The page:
Source: Medgadget, August 22, 2018
Recommendation on screening for urinary incontinence in women by the Women’s Preventive Services Initiative (WPSI), a national coalition of women’s health professional organizations and patient representatives. The WPSI’s recommendations are intended to guide clinical practice and coverage of services for the Health Resources and Services Administration and other stakeholders. The target audience for this recommendation includes all clinicians providing preventive health care for women, particularly in primary care settings. This recommendation applies to women of all ages, as well as adolescents. Read more.
Source: Annals of Internal Medicine, August 14, 2018
Urinary incontinence occurs in nearly 1 in 2 women aged 45 years and older, a new study suggests. The study examined survey results from 143,096 women at baseline (2006–2009) and 59,060 women who participated in a follow-up survey (2012–2015). The prevalence of urinary leakage reported in these surveys was 44% and 44.6%, respectively, Kristine Concepcion, MD, MPH, of Family Planning NSW Ashfield in New South Wales, Australia, and colleagues reported in Neurourology and Urodynamics. Read more.
Source: Renal and Urology News, August 2, 2018
Procedures marketed to improve a woman’s “intimate health” using lasers or ultrasound are not only unapproved, but are also causing burns and other painful damage, the Food and Drug Administration said Monday. The FDA has warned seven companies that are promoting their devices for these procedures, and issued a general alert for patients and doctors. The agency has also warned the public against asking for such procedures. The laser and ultrasound equipment used in these unapproved procedures has FDA approval for removing genital warts, other growths and in operations such as hysterectomies. But they have not been shown to tighten up muscles, increase sexual pleasure or relieve pain during intercourse, the FDA said. Read more.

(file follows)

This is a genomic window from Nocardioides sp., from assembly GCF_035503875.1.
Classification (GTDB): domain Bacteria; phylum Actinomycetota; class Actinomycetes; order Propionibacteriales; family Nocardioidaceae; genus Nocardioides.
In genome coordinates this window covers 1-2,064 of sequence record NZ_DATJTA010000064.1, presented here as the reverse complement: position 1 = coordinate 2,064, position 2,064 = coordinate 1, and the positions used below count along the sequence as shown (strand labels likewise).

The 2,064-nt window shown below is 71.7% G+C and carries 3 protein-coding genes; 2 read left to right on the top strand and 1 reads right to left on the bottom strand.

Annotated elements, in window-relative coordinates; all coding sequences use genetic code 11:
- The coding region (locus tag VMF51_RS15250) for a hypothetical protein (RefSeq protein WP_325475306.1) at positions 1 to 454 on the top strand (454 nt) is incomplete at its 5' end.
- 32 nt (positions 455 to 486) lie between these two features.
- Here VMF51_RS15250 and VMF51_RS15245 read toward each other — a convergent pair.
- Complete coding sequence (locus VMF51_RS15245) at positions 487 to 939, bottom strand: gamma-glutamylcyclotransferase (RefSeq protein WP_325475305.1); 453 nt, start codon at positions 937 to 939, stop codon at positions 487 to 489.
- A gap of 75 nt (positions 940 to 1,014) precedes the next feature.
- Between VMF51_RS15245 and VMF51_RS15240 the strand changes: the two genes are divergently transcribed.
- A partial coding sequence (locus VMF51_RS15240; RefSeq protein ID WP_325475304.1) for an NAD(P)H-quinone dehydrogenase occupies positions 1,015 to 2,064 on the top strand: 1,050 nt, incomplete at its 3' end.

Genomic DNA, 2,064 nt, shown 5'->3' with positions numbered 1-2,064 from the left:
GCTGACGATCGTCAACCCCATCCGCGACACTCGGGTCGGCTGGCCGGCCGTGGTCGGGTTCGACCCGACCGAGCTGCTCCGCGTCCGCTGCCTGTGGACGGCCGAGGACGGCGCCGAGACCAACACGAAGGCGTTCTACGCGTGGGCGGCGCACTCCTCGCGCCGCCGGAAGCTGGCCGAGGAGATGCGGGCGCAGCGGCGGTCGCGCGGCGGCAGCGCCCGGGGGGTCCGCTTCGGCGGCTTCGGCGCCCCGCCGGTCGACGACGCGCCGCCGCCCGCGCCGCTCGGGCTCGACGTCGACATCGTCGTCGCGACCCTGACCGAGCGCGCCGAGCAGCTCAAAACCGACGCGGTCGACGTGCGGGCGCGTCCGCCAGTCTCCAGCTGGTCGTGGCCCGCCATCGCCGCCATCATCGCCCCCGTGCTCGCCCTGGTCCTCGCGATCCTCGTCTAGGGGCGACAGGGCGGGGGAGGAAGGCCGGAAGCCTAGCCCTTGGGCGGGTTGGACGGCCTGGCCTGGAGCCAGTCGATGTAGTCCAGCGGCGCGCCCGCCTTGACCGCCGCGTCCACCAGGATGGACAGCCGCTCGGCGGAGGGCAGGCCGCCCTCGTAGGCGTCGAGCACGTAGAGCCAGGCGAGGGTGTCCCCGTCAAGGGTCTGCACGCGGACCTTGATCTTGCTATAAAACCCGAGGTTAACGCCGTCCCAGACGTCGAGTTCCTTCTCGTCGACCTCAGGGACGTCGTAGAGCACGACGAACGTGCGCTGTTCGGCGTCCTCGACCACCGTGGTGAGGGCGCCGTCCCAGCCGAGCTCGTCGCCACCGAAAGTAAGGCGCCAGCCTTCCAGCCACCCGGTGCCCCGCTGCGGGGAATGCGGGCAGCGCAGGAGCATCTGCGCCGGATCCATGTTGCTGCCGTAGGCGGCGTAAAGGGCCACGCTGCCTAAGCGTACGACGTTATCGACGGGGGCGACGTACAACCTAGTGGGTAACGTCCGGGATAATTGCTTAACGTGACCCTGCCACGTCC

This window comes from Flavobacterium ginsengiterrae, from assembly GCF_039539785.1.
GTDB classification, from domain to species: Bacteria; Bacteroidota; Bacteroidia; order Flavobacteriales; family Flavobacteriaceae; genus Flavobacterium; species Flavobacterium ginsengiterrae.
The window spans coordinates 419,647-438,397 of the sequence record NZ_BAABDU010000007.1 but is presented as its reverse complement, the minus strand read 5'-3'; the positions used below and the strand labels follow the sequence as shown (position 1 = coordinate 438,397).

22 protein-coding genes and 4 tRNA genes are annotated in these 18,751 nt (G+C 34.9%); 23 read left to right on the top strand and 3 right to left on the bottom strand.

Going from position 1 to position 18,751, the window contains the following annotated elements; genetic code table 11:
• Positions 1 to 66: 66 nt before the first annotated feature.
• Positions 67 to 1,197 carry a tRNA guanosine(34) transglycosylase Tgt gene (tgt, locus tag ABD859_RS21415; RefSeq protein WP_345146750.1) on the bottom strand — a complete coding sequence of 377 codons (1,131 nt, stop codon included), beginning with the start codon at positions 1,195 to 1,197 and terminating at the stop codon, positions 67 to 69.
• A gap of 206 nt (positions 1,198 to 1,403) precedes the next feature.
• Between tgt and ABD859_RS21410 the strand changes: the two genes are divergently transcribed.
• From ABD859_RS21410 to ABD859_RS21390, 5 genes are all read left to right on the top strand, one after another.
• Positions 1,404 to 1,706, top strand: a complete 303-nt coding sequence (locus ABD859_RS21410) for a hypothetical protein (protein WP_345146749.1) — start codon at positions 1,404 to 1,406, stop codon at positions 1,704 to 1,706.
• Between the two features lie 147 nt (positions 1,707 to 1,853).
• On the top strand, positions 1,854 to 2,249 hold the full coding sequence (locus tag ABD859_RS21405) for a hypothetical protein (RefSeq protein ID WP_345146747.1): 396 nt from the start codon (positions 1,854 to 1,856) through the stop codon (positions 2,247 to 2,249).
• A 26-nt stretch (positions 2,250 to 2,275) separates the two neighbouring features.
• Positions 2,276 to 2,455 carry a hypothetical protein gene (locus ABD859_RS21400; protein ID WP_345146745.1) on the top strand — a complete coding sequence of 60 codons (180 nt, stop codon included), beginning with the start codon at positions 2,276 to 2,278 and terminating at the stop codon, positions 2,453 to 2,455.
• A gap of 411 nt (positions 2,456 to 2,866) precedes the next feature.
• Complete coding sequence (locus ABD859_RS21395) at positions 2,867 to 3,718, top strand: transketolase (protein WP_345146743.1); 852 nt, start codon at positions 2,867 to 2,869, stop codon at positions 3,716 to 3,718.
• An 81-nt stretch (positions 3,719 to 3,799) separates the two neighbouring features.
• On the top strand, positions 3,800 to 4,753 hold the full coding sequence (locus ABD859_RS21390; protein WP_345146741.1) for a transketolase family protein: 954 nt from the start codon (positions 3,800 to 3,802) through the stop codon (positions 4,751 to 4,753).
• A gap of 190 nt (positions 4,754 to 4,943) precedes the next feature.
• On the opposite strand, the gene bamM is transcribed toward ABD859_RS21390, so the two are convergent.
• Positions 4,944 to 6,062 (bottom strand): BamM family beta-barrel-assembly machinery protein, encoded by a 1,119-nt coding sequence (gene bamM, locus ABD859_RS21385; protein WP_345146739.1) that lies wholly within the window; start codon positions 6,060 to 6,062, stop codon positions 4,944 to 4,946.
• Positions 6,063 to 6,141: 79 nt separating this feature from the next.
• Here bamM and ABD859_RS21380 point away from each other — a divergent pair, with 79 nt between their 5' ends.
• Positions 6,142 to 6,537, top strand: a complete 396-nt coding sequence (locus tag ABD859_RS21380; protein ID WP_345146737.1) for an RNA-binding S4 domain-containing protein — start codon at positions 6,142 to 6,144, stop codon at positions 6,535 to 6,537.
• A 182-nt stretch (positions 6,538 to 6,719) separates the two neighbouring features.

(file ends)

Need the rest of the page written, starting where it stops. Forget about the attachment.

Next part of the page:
Source: NBC News, July 30, 2018
Today’s healthcare is full of technology that would seem like science fiction to our grandparents. But this is far from true in every area: some remain woefully neglected by innovation. Hop in a time machine back to ancient Egypt and you would find recognisable examples of the absorbent pads and catheters which are still a mainstay in the management of incontinence today. The earliest known reference to an absorbent pad dates from 4th-century Egypt: the female scientist Hypatia is recorded as having thrown her menstrual rag at a student to ward off his infatuation with her. The pad remained a homemade “product” for many centuries until the 19th century, when manufactured versions of reuseable “antiseptic cotton for absorbing discharges” could be purchased from pharmacies. Disposable pads, first produced by Kotex in 1920, were in widespread use by the late 1930s. Since then, the only major innovation in their design has been the introduction of super absorbent polymers in the 1980s, which have dramatically improved absorbency. Read more.
Source: The Conversation, July 30, 2018